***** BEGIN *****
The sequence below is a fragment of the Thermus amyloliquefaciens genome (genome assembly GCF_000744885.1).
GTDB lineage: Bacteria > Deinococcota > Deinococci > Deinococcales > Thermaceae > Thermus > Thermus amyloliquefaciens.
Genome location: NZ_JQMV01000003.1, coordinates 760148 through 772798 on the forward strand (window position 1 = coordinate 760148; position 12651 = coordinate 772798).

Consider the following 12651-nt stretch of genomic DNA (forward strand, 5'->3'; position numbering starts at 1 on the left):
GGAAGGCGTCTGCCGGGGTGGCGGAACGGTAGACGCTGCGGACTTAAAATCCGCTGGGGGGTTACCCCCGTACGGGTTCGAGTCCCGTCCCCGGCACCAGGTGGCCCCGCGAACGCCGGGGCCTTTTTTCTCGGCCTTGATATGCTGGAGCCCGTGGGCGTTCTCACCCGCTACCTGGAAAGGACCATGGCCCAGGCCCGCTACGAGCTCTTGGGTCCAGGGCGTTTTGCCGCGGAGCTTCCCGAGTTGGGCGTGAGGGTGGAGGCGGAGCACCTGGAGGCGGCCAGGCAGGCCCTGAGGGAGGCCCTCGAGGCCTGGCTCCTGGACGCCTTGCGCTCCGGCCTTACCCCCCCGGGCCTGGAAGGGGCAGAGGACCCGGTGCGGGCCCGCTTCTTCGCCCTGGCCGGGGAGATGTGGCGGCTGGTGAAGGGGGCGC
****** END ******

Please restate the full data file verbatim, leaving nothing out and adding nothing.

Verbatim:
The sequence below is a fragment of the Thermus amyloliquefaciens genome (genome assembly GCF_000744885.1).
GTDB lineage: Bacteria > Deinococcota > Deinococci > Deinococcales > Thermaceae > Thermus > Thermus amyloliquefaciens.
Genome location: NZ_JQMV01000003.1, coordinates 760148 through 772798 on the forward strand (window position 1 = coordinate 760148; position 12651 = coordinate 772798).

Consider the following 12651-nt stretch of genomic DNA (forward strand, 5'->3'; position numbering starts at 1 on the left):
GGAAGGCGTCTGCCGGGGTGGCGGAACGGTAGACGCTGCGGACTTAAAATCCGCTGGGGGGTTACCCCCGTACGGGTTCGAGTCCCGTCCCCGGCACCAGGTGGCCCCGCGAACGCCGGGGCCTTTTTTCTCGGCCTTGATATGCTGGAGCCCGTGGGCGTTCTCACCCGCTACCTGGAAAGGACCATGGCCCAGGCCCGCTACGAGCTCTTGGGTCCAGGGCGTTTTGCCGCGGAGCTTCCCGAGTTGGGCGTGAGGGTGGAGGCGGAGCACCTGGAGGCGGCCAGGCAGGCCCTGAGGGAGGCCCTCGAGGCCTGGCTCCTGGACGCCTTGCGCTCCGGCCTTACCCCCCCGGGCCTGGAAGGGGCAGAGGACCCGGTGCGGGCCCGCTTCTTCGCCCTGGCCGGGGAGATGTGGCGGCTGGTGAAGGGGGCGC